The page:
Special Projects by 2023 Swiss Art Awards’ Laureates


Bureaucracy Studies (Critique, Publishing, Exhibition)

Who writes in Easy Language, and for whom? To mark the third issue of the Journal of Bureaucracy Studies, “a journal about art and other things in life”, Nicole Grieve, Leonore Schubert and Matthias Sohr will discuss the potential of Easy Language and inclusive communication. The panel, who have over- lapping expertise in the areas of art, curation, cultural policy and cultural mediation, will use their own experience to discuss working with Easy Language guidelines, the challenges of multilingualism and fair pay on the primary and secondary labour markets. They will also give an overview of the art and other things in life that are currently preoccupying and motivating them.

Nicole Grieve is a neurodivergent philologist and cultural manager. Her “Crossing the Röstigraben” office works to remove barriers to inclusion for people with disabilities in the cultural sphere. Until 2024, she was responsible for French-speaking Switzerland at Pro Infirmis’s Fachstelle Kultur inklusiv (inclusive culture department).

Leonore Schubert is a communication and product designer and is studying for a Master’s in Curatorial Studies at the Goethe University / Städelschule, Frankfurt am Main. Until 2023, she was Head of Communications at the Museum für Moderne Kunst (Museum of Modern Art), Frankfurt am Main.

Matthias Sohr is an artist and historian and won the Swiss Art Award 2023 in the “Critique, Publishing, Exhibition” category for Bureaucracy Studies. He is co-director of the CIRCUIT Centre for Contemporary Art, Lausanne.


detritus. (architecture)

Gum Gum

The Messe is a vast and empty space, a volume equipped to become anything. From June 10 to June 16, 954 solid wood panels coated with numerous layers of paint are installed end-to-end in hall 1.1, thus hosting the Swiss Art Awards exhibition. 49 of these panels have been hacked by detritus. to materialize Gum Gum.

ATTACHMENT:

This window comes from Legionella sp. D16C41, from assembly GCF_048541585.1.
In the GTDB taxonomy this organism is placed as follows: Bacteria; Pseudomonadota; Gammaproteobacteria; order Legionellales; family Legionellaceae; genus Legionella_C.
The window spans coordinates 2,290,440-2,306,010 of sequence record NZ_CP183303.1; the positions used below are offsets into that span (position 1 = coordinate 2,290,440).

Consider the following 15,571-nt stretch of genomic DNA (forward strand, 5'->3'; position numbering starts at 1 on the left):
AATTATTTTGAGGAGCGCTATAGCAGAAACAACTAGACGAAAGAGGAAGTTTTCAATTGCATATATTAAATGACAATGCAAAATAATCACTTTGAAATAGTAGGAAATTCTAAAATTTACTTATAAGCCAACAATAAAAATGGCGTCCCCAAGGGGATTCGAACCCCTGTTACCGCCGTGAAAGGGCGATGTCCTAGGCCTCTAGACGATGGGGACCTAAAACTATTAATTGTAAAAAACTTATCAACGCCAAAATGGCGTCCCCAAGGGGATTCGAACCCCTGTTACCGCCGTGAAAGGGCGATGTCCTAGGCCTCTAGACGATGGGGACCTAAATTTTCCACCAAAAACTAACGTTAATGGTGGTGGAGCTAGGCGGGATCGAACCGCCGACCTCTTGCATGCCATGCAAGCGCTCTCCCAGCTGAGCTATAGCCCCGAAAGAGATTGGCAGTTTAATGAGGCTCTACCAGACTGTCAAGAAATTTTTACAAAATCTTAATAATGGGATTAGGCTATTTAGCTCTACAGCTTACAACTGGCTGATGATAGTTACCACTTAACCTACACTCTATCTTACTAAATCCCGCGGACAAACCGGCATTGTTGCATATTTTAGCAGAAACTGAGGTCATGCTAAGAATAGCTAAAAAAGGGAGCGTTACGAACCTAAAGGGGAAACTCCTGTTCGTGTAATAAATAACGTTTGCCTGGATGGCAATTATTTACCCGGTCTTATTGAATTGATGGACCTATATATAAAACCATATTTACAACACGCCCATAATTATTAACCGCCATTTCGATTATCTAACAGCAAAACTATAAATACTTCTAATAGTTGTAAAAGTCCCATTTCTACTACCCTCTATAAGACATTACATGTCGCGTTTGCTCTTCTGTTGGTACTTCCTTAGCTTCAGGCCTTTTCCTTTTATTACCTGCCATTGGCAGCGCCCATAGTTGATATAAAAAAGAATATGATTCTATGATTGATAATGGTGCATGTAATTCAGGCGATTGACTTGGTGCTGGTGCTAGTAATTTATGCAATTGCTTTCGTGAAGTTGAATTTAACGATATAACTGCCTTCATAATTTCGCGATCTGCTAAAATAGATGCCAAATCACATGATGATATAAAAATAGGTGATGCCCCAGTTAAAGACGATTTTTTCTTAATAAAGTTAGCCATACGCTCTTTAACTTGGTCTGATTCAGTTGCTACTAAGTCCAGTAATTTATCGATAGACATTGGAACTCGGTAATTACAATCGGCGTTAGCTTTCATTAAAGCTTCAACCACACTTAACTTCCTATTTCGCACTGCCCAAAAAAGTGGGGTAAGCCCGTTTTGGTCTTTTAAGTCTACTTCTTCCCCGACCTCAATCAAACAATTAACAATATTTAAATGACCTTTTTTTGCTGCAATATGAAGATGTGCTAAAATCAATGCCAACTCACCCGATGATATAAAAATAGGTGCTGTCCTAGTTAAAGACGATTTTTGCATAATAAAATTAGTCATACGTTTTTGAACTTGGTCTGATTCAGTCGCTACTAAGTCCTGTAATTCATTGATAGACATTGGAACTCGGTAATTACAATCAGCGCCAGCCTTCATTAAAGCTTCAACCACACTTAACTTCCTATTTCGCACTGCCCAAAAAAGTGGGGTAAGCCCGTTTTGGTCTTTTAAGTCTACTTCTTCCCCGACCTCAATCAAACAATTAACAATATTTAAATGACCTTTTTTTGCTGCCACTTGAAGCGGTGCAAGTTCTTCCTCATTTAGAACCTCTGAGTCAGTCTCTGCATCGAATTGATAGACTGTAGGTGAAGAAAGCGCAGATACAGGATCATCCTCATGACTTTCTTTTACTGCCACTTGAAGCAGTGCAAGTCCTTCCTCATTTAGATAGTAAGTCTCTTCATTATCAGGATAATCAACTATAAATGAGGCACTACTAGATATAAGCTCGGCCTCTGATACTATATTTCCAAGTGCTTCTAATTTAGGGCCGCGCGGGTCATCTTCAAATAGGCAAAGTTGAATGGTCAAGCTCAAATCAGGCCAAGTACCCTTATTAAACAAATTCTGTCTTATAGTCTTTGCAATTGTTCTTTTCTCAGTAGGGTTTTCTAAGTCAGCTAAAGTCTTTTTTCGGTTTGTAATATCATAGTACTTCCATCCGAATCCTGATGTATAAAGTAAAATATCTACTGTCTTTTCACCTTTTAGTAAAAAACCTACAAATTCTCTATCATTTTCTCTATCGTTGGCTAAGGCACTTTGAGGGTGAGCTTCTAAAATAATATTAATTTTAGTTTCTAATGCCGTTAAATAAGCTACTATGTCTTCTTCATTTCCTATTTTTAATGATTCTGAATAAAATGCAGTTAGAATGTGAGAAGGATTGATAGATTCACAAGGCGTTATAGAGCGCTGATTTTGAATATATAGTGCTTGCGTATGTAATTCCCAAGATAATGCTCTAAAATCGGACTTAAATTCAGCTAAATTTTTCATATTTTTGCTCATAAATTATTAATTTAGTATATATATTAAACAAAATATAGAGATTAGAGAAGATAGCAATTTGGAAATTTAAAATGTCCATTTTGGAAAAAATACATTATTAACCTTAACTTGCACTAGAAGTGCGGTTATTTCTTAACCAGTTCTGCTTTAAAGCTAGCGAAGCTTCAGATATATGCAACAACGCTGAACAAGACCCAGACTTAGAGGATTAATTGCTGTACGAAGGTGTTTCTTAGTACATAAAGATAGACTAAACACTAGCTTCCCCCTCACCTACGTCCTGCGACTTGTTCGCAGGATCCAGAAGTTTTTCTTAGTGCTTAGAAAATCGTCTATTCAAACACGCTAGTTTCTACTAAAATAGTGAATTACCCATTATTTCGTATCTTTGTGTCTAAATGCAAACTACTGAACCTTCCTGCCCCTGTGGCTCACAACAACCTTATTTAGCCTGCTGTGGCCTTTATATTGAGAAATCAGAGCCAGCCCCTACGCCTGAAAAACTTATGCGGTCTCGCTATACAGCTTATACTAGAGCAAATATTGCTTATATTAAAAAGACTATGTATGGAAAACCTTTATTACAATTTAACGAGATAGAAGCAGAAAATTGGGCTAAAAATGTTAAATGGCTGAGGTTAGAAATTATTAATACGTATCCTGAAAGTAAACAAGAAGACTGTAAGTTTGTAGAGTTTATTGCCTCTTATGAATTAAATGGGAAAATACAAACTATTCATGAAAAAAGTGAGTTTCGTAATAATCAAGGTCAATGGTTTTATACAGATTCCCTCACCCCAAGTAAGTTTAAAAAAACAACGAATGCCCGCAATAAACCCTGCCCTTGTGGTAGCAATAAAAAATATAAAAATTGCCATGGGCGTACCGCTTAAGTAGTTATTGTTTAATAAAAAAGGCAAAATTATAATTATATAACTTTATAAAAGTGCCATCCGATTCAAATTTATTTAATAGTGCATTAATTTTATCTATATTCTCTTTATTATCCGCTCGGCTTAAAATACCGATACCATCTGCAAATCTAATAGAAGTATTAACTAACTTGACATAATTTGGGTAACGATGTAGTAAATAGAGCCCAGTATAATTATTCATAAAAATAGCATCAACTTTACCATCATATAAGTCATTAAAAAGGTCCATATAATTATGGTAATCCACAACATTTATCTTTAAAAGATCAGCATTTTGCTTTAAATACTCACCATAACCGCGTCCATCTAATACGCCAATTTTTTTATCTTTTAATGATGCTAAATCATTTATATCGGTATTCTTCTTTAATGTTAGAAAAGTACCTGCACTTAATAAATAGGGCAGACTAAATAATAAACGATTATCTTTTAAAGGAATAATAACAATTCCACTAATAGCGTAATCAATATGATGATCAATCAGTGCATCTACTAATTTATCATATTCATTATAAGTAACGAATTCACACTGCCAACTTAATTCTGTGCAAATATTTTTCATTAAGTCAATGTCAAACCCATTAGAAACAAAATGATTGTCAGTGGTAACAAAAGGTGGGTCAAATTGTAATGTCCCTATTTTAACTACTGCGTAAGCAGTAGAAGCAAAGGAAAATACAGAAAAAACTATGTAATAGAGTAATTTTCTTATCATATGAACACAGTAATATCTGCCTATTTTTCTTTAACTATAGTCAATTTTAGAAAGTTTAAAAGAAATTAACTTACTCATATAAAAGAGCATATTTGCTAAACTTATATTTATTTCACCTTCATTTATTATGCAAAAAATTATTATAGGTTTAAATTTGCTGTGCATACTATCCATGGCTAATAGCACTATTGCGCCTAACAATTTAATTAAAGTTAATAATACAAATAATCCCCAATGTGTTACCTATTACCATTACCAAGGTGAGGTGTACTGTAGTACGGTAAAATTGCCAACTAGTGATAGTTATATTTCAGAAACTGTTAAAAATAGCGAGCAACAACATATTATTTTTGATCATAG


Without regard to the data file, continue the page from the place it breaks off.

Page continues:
During the annual art fairs, the price of accommodation in Basel rises significantly. The city becomes unaffordable for part of the artists selected as finalists for the Swiss Art Awards – while the Messe spaces remain unoccupied at night. Gum Gum questions the mono-functionality of our urban spaces by injecting a new domestic layer into the scenography of the Swiss Art Awards. A temporary accommodation program is added to the exhibition, inviting the 2024 edition finalists to a short nocturnal residency.

Steel tubes supported by thin clamps activate the exhibition panels. The white surfaces begin to merge, rotate, and lift to articulate three complementary spaces, fragments of the archetypal hotel room – the bed, the wardrobe, and the worktable. The panels’ unfolding reveals the interiority of the project, where backstage materiality collides with the motel’s seventies aesthetic. By day, the installation’s presence can only be read through the mysterious metal wall pieces.

By making the pre-existing wooden panels the main protagonists of its installation, Gum Gum limits the volume of new material. The 7 rooms arrived in Basel in a simple van, with the tools needed for their construction. This approach underlines the tradition of re-use at the heart of the Swiss Art Awards’ scenography, which detritus. also cherishes. After the end of the exhibition, the built devices – now orphaned from the panels – will join detritus.’s material library and soon infiltrate other spaces.

Gum Gum is part of detritus.’s larger research on conjuring tricks that can expand existing space to avoid new constructions. By exploiting vacant volumes, both daily and annually, the use of our built environment can be deepened. Programs superimpose and space becomes double. More than a staging of domesticity, Gum Gum is an infiltration of domestic and economic reality into an exhibition hall.

During the 6 nights of the Swiss Art Awards, detritus. embraces the role of concierge. Each evening, during the last two hours of the exhibition, detritus. unfolds the seven Gum Gum rooms one by one in a slow, transformative performance.

detritus. warmly thanks the IKEA Foundation for its support, Léa Fluck and the entire Swiss Art Awards team for this exciting collaboration and their warm welcome to Basel, Simon Deppierraz for his invaluable help, Charlotte Truwant and Dries Rodet for letting Gum Gum infiltrate their plans, and finally Victoria Easton, Catherine Gay and Mia Hägg, who, together with last year’s jury, trusted us when the project featured improbable suspended structures.

BAK, Swiss Art Awards 2023, Gina Folly

BAK, Swiss Art Awards 2023, Gina Folly

BAK, Swiss Art Awards 2023, Gina Folly